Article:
Hole 8 is the first par 3, and is played from an extremely elevated tee. Five bunkers give little protection to a perfectly flat green. This is probably the easiest hole on the course. The 9th demands accuracy from the tee, with out-of-bounds on the left and a bunker 215 yards on the right. The green lies 50 yards through a narrow gap in the trees, and the shot in is deceptively long.
There is a shallow greenside bunker to the right. The 10th hole is just over 300 yards long, but big hitters hoping to reach the green are generally hindered by the west wind. The fairway narrows markedly towards the green which has three bunkers placed around it.
Holes 11, 12 and 13 end the monotony of par 4s. The 11th is the only par-5 on the course, and the large right-to-left slope on the fairway commonly leaves a second shot from an uphill lie in the rough.
A shot to the right from the tee that misses the slope will often find either one of two bunkers or be stuck behind a large fir tree 250 yards out. The 12th and 13th are par 3s of similar length, and go in opposing directions. Two bunkers protect the fronts of each green, and they are in constant use. There are other bunkers, but they rarely come into play. Par through these two holes is a challenge.
Ratho's signature hole is the 14th. Named "Braid's Test", it is by far the hardest hole on the course, but also by far the best designed. It is a long par 4 at 463 yards, where both length and accuracy are important. A large fir-tree is placed in the centre of the fairway 270 yards from the tee, and it totally obscures many second shots. A new fir has already been planted 20 yards further forward in case the original tree falls!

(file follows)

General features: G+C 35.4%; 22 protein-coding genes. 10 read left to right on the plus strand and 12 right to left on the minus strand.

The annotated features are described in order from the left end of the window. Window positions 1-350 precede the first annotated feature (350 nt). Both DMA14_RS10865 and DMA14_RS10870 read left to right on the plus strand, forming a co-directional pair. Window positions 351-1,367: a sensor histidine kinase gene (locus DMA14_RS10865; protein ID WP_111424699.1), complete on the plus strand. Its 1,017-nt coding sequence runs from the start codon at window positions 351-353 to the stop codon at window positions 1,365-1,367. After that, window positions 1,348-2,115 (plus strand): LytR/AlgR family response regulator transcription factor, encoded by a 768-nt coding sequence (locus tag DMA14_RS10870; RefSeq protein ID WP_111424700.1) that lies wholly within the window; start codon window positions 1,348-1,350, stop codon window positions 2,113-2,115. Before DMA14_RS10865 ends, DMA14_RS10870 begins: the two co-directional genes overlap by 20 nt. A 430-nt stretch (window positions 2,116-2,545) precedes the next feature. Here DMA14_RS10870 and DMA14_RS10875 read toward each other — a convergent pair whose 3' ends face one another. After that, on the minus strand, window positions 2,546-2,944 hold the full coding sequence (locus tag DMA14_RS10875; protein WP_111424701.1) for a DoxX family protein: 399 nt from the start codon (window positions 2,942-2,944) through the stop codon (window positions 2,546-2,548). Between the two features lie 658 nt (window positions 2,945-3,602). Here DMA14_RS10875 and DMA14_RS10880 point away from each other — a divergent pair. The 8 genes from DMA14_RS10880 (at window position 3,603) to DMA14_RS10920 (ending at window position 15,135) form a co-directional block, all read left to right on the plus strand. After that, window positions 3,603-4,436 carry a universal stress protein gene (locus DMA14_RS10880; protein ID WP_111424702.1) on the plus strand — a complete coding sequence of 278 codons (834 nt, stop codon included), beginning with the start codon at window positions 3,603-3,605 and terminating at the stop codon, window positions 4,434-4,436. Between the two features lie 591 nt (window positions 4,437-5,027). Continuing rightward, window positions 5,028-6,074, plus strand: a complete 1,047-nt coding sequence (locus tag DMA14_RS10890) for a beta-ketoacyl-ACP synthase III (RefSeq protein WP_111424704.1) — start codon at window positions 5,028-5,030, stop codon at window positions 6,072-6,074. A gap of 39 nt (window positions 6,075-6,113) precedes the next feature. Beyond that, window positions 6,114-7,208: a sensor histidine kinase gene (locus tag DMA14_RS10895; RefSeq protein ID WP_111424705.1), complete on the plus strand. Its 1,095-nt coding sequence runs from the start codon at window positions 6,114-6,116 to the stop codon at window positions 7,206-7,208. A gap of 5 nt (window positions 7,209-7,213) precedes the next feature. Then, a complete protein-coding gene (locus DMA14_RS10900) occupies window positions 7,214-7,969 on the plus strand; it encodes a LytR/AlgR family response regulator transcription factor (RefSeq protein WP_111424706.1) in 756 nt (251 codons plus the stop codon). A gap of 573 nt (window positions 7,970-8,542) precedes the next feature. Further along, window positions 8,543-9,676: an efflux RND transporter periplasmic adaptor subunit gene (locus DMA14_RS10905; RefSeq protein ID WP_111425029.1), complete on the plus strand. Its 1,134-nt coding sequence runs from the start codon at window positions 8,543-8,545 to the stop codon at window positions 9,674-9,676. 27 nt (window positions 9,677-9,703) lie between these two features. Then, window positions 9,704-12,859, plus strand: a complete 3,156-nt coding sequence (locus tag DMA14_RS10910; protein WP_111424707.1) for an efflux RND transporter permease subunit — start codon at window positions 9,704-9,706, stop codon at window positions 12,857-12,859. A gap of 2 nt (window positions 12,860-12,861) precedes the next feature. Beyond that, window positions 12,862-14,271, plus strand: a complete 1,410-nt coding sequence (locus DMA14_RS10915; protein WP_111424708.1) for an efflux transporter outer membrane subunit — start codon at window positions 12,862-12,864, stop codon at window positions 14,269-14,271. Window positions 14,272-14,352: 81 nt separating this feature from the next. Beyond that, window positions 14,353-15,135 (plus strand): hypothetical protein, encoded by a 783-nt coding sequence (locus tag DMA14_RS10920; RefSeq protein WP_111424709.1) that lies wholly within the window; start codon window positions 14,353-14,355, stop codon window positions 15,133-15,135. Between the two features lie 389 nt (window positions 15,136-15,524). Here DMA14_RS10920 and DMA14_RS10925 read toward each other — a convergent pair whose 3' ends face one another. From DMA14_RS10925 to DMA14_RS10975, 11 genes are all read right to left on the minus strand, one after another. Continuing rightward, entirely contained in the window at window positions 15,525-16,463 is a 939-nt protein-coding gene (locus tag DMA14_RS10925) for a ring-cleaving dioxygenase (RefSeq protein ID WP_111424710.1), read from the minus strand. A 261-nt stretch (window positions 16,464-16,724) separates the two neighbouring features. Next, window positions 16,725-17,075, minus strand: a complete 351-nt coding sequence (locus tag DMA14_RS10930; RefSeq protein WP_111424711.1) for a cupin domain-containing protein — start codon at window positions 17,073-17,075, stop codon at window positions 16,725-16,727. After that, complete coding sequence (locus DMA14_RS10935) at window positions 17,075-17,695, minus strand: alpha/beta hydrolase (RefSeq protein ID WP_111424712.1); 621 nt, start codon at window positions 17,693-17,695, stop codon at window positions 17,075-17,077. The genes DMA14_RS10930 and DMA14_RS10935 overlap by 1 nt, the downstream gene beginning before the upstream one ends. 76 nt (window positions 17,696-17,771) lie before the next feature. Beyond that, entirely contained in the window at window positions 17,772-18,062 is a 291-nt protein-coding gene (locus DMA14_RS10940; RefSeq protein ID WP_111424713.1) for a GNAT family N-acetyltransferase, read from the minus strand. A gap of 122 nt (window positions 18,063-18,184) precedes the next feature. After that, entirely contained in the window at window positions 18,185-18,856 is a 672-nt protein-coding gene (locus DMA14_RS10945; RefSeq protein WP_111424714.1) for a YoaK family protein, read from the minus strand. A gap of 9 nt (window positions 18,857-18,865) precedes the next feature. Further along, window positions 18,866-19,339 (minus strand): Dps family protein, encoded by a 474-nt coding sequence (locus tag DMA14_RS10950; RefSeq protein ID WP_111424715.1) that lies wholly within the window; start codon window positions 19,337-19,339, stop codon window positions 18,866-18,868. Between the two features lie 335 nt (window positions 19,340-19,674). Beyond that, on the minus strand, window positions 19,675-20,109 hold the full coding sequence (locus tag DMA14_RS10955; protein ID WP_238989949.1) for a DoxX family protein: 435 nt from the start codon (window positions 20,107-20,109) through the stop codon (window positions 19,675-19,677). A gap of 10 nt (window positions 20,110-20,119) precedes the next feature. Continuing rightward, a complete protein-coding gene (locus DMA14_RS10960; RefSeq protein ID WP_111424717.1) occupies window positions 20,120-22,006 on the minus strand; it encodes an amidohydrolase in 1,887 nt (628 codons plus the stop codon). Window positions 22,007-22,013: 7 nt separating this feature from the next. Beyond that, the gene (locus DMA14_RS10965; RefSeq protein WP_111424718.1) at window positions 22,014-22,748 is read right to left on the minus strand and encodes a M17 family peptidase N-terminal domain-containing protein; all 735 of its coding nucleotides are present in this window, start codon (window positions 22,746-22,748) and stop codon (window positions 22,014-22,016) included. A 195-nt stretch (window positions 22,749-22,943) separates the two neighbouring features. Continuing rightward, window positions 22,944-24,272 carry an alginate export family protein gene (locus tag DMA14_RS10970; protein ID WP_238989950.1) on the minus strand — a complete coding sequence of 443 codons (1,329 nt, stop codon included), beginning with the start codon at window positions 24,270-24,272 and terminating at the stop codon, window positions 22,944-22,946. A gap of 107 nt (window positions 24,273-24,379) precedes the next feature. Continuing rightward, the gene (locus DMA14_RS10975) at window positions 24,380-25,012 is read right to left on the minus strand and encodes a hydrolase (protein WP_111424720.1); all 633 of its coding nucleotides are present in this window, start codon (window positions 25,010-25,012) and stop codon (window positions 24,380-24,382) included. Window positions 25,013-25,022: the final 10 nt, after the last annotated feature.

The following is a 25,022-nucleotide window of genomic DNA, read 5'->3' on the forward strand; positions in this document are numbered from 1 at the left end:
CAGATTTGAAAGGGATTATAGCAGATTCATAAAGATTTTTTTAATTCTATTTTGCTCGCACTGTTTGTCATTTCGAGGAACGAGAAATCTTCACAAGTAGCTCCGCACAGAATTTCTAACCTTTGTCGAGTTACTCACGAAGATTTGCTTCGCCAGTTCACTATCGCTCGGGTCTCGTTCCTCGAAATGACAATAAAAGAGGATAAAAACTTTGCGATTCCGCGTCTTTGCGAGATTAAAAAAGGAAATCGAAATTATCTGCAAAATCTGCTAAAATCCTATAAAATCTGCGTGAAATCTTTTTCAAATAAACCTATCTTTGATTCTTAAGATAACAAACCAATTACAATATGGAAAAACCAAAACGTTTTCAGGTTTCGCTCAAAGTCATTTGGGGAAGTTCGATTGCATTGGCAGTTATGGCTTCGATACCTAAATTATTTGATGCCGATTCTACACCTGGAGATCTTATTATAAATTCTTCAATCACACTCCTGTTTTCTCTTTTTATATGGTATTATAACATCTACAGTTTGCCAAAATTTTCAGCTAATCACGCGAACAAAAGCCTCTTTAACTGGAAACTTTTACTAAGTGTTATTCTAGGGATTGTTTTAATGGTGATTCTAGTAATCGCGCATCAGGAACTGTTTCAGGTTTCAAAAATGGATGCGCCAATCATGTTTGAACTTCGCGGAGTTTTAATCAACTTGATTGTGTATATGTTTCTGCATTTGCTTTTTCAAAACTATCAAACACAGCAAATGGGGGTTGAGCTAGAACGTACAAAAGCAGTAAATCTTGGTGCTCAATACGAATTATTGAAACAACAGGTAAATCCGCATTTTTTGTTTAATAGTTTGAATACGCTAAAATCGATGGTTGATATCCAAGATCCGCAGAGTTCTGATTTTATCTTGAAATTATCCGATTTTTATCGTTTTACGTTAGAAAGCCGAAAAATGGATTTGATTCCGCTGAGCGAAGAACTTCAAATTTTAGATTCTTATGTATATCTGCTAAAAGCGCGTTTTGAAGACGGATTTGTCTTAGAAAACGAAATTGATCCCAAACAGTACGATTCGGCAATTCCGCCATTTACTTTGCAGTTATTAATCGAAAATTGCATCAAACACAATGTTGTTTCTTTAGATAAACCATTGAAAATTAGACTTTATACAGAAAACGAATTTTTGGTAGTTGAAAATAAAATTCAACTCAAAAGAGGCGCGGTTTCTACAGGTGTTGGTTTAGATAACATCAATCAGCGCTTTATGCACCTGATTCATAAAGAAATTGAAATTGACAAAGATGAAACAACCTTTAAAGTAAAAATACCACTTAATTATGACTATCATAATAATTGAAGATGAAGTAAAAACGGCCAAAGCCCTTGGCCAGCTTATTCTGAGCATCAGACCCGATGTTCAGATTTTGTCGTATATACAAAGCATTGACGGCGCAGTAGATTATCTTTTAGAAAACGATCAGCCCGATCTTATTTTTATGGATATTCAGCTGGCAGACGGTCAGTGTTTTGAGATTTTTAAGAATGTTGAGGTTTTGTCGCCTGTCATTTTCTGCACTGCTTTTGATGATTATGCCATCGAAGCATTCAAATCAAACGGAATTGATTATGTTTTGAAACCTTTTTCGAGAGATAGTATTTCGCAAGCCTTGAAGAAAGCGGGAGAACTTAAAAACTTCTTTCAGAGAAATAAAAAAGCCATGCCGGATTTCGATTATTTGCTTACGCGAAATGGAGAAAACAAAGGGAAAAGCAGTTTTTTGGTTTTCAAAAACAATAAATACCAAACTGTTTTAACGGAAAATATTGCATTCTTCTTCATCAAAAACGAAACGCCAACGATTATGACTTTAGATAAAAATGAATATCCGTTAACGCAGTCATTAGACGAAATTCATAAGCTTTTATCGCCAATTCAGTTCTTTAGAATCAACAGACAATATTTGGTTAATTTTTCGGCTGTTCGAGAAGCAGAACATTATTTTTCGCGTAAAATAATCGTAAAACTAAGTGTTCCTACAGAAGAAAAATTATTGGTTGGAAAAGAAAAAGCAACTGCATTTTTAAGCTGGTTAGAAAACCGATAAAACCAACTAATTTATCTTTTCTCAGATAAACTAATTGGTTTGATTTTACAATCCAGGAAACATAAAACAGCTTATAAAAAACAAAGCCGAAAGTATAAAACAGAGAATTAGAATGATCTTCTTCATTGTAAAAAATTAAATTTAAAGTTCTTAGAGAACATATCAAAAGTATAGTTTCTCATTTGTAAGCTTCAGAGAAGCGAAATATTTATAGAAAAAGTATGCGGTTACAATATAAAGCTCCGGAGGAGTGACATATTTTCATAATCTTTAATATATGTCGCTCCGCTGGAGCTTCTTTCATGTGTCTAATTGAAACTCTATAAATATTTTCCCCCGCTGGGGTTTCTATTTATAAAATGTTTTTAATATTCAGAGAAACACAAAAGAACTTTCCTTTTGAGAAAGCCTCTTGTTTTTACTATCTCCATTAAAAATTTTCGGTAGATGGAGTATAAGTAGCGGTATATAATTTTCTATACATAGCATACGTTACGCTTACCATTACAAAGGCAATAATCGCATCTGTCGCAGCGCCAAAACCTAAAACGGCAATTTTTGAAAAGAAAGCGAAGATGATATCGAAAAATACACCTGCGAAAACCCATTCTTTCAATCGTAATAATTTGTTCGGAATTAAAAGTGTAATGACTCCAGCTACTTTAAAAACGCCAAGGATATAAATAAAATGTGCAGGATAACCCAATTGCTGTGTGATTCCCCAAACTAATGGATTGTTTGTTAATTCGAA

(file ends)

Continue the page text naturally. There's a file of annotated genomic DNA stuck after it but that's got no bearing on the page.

Braid would have liked that, I believe! There is no real benefit for longer hitters, as a west-wind makes a drive past the tree difficult. The hole then dog-legs left, and slopes from left-to-right. Bunkers are positioned to catch second shots from longer and shorter hitters, and the green slopes from left-to-right and back-to-front. A truly great golf hole!
The par 3 15th is the shortest hole on the course. It plays even shorter due to the elevated tee, but the green is very well protected by six bunkers (one of them being very deep in a large hollow to the left of the green). You really must hit the green!
Like the start, Ratho has a fairly easy finish (three more par 4s). The 16th is totally straight, and only a very wide drive catches one of the fairway bunkers. There are shallow bunkers short of the green and at greenside. The 17th is dog-legged to the right and slightly uphill. A cluster of trees on the right side of the fairway is to be avoided, as is the fairway bunker 50 yards short of the green.
Three bunkers protect the green which slopes from right-to-left. The testing closing hole requires accuracy from the tee. After negotiating the trees (left) and fairway bunkers (centre and right), three more bunkers protect a large 2-tier green that slopes from back-to-front.
As a whole, Ratho Park is a very enjoyable golf course for all standards of golfer to play. It is generally characterized by fairly light rough, tree-lined fairways, and fast, heavily sloped greens. This gently undulating parkland course is quite short, but has always been kept in immaculate condition by the superb green-keeping staff.
Length is secondary to accuracy, and a good short-game can be rewarded with an excellent score. There are no restrictions on visitors and catering is available all day in the Clubhouse.
Ratho Park Golf Club
Telephone: Club; +44 (131) 333 1252
Secretary: +44 (131) 333 1752
Professional: +44 (131) 333 1406
Caterer: +44 (131) 333 1248
The price per round is £25.00, and a day ticket is £35.00. Group discount applies to parties of 12 and over.